Alice Grishkov and Derek Tracy explore a recent paper, which finds that generalised anxiety disorder is on the rise in the UK, especially in young women.[read the full story...]
In her debut blog, Poppy Ellis Logan summarises a longitudinal study which finds rates of ADHD prescription increased in Ireland between 2005 and 2015.[read the full story...]
Rachel Symons summarises a qualitative study that explores the relationship between autism and social anxiety in male adults.[read the full story...]
Dolly Sud writes her debut elf blog on a recent retrospective analysis, which compares dose changes of risperidone and aripiprazole with patients’ individual genotype.[read the full story...]
In Dr David Trickey’s debut blog for Mental Elf, he comments on the new ISTSS treatment guidelines for children and young people with post traumatic stress disorder.[read the full story...]
Muna Dubad explores a Danish qualitative analysis of young adults’ perspectives of a smartphone app (MindFrame), which is designed for people recently diagnosed with schizophrenia, to empower them to self-manage their condition.[read the full story...]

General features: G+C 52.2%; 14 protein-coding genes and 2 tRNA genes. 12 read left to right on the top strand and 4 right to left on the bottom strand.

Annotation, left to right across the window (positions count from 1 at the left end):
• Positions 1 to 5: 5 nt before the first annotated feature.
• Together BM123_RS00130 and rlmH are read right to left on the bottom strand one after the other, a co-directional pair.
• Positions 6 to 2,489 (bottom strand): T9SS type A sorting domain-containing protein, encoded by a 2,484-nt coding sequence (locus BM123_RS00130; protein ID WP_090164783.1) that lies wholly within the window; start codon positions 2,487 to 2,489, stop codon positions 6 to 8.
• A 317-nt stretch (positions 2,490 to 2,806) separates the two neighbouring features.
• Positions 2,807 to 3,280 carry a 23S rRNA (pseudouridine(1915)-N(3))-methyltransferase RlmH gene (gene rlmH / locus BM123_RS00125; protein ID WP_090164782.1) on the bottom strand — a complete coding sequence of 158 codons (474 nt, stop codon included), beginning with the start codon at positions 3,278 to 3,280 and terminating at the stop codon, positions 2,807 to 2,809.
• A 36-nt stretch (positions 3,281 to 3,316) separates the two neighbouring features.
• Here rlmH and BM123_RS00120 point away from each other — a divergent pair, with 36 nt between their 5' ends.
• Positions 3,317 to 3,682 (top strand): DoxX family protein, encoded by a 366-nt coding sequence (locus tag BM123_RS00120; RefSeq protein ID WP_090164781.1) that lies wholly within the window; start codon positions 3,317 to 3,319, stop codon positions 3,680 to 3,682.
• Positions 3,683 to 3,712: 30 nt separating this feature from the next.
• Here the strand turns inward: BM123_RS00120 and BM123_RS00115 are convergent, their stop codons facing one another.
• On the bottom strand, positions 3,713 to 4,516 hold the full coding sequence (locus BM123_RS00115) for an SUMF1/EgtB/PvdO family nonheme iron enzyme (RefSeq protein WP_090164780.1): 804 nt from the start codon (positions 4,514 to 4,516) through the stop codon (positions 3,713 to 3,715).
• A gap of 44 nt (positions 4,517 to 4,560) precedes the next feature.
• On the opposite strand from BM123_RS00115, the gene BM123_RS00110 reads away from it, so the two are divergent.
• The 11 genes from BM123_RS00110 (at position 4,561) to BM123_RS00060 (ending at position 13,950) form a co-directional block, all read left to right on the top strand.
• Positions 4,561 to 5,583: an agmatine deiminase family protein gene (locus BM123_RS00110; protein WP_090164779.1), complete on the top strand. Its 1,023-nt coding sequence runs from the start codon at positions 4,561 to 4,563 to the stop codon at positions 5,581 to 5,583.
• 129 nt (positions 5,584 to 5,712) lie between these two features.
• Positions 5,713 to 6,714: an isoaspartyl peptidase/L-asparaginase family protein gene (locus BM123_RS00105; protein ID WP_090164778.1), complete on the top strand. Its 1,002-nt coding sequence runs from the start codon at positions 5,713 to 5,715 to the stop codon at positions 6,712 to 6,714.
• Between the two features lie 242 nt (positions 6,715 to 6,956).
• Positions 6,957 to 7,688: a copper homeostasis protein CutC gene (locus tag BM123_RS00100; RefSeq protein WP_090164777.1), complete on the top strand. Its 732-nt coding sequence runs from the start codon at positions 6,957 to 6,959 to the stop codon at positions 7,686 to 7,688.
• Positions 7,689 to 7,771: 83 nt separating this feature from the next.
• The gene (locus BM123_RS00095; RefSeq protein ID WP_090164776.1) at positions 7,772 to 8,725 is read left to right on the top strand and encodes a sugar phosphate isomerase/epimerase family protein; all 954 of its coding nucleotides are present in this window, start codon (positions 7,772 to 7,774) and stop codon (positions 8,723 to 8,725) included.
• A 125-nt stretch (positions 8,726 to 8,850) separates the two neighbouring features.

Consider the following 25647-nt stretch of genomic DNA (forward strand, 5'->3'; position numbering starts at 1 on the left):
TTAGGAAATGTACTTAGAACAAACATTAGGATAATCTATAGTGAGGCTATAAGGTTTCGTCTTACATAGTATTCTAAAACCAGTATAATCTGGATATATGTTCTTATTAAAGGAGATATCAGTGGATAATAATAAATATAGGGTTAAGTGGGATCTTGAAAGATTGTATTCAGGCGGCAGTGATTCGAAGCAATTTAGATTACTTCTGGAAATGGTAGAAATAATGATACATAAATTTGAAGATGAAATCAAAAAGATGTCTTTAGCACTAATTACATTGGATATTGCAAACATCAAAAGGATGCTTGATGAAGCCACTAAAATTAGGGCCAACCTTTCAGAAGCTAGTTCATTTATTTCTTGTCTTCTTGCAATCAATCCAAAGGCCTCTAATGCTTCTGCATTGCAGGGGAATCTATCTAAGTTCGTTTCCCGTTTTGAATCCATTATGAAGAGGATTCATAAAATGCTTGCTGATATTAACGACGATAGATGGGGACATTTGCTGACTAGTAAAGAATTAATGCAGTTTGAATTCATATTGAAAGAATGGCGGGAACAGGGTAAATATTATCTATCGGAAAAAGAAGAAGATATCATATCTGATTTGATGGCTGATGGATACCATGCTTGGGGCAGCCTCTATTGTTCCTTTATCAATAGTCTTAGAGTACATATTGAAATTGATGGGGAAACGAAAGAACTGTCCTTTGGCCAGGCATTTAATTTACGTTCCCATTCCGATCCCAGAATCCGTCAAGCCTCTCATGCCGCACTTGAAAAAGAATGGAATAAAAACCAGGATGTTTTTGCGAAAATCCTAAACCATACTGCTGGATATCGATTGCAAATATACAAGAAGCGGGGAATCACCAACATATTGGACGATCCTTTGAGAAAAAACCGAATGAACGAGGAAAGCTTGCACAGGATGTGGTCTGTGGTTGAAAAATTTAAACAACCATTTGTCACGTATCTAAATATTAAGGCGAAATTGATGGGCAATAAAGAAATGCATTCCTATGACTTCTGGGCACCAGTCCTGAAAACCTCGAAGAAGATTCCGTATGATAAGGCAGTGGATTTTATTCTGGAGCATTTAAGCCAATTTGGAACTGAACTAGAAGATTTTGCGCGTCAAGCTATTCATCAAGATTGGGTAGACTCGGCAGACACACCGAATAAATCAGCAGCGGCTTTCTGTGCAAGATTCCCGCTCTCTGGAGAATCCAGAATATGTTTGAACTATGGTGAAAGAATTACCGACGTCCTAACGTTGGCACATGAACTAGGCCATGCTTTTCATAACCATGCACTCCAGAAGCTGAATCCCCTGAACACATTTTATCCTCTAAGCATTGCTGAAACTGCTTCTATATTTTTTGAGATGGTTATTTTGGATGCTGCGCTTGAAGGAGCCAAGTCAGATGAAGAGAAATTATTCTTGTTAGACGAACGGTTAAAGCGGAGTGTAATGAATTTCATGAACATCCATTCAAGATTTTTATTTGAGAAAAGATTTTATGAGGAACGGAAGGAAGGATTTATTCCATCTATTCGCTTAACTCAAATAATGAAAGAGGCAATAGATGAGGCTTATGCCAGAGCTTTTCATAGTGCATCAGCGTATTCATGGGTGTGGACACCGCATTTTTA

Sarah Carr shares her own experiences of psychiatric medication and provides a critical reading of Jasna Russo’s new #PsychDrugDebate paper: ‘Through the eyes of the observed: re-directing the research on psychiatric drugs’.[read the full story...]
Alison Faulkner dissects the new McPin Foundation Talking Point Paper by Jasna Russo entitled: Through the eyes of the observed: re-directing research on psychiatric drugs.
Follow #PsychDrugDebate today on Twitter for further discussion about this vital issue.[read the full story...]
John Baker summarises a review of commonly prescribed medication that covers seven psychiatric drugs, including antidepressants, antipsychotics, benzodiazepines, amphetamines, methylphenidate and cholinesterase inhibitors.[read the full story...]
For some people with learning disabilities, difficulties in eating and swallowing mean that enteral tubes are used to consume food and sometimes to take medication.
Here, Fawn Harrad looks at a Belgian study in which researchers observed whether staff in residential settings were following guidelines in the use of enteral feeding tubes to administer medications.[read the full story...]